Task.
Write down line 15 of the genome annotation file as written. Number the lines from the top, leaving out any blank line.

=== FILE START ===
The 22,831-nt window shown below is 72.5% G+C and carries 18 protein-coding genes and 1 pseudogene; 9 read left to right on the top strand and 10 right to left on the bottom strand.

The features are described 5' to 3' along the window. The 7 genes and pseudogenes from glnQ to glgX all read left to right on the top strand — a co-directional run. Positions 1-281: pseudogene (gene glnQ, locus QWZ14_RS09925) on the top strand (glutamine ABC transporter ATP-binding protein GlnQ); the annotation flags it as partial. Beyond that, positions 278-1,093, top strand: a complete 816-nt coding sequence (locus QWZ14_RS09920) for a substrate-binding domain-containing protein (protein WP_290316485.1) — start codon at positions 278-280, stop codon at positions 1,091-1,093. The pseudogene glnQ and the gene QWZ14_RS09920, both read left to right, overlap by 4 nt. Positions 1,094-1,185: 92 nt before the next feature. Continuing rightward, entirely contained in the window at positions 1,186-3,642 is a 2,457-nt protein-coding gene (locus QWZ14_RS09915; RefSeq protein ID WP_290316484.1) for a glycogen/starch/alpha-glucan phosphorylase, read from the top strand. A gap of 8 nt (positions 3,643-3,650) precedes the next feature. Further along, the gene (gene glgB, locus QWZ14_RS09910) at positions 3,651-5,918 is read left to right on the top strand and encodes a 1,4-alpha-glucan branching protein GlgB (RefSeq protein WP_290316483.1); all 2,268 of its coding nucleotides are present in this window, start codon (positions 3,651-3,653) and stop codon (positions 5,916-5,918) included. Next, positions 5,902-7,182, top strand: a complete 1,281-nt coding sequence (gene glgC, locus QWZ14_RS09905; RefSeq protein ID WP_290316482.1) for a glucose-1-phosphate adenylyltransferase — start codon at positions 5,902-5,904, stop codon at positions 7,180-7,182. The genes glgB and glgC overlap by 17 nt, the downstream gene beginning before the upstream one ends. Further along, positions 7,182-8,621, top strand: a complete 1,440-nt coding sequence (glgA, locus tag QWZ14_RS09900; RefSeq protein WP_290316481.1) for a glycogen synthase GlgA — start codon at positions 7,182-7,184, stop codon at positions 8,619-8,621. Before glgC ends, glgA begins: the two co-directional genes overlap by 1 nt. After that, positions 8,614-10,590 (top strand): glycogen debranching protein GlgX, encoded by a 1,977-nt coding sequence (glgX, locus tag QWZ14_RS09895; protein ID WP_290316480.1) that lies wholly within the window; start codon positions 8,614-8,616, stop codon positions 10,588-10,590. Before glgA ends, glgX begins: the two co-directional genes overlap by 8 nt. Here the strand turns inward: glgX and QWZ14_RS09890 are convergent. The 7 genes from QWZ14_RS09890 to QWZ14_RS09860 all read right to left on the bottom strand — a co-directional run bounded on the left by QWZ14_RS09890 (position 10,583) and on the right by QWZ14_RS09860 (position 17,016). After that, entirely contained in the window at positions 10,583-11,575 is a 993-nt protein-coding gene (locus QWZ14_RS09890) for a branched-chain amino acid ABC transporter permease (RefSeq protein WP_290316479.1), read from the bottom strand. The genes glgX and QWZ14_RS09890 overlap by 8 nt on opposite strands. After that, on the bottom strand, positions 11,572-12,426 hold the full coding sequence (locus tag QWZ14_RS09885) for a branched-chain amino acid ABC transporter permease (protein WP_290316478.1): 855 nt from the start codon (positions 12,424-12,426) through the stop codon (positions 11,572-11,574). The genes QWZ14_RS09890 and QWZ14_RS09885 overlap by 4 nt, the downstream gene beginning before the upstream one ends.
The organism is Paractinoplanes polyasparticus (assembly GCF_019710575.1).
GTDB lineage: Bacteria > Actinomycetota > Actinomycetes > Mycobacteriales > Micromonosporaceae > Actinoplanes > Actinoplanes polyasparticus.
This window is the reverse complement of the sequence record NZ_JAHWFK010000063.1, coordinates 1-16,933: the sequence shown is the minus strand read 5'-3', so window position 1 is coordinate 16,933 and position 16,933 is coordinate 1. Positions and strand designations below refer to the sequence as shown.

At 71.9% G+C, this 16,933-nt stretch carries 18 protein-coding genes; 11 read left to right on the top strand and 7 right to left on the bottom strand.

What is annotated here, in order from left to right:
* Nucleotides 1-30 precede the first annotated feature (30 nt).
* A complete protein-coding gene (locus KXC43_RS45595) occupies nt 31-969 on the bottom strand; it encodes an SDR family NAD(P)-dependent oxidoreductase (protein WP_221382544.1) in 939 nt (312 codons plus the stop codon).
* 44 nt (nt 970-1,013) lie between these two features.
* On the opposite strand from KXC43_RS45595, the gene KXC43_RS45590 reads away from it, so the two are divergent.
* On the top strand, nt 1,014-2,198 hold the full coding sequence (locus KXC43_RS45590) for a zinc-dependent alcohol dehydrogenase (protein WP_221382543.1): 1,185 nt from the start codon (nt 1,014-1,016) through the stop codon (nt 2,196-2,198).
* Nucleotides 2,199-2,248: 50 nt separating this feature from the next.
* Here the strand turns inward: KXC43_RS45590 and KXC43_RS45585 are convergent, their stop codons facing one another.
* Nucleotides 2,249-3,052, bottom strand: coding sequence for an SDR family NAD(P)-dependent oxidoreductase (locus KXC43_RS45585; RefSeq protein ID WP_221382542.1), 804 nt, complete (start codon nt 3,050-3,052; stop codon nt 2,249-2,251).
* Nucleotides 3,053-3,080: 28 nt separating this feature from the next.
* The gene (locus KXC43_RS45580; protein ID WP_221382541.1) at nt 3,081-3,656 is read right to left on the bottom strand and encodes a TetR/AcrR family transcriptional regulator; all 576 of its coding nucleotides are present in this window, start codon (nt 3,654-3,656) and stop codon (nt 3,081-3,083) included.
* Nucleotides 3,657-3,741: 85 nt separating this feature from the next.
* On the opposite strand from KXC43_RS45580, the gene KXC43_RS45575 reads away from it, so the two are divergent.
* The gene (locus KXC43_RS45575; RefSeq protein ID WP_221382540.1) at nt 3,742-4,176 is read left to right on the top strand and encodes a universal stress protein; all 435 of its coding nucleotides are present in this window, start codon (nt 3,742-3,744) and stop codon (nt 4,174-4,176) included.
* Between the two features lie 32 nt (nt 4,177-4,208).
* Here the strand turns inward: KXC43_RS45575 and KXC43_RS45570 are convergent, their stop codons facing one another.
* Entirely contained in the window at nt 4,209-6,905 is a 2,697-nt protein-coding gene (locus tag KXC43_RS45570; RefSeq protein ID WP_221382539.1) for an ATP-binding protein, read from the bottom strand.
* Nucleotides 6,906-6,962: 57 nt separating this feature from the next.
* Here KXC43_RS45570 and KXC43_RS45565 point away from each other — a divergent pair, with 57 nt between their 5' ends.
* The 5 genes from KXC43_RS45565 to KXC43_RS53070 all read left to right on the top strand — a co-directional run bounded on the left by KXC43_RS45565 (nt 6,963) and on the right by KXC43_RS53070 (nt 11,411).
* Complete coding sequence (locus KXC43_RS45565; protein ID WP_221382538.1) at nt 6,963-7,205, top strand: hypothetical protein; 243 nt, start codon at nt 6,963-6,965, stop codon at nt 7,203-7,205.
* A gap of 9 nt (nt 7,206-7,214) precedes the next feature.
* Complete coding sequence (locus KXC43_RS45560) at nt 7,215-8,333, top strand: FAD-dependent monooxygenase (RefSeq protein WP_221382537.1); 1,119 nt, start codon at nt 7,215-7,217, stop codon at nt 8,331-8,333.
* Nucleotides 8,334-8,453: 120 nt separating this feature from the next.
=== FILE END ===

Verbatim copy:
* Nucleotides 2,249-3,052, bottom strand: coding sequence for an SDR family NAD(P)-dependent oxidoreductase (locus KXC43_RS45585; RefSeq protein ID WP_221382542.1), 804 nt, complete (start codon nt 3,050-3,052; stop codon nt 2,249-2,251).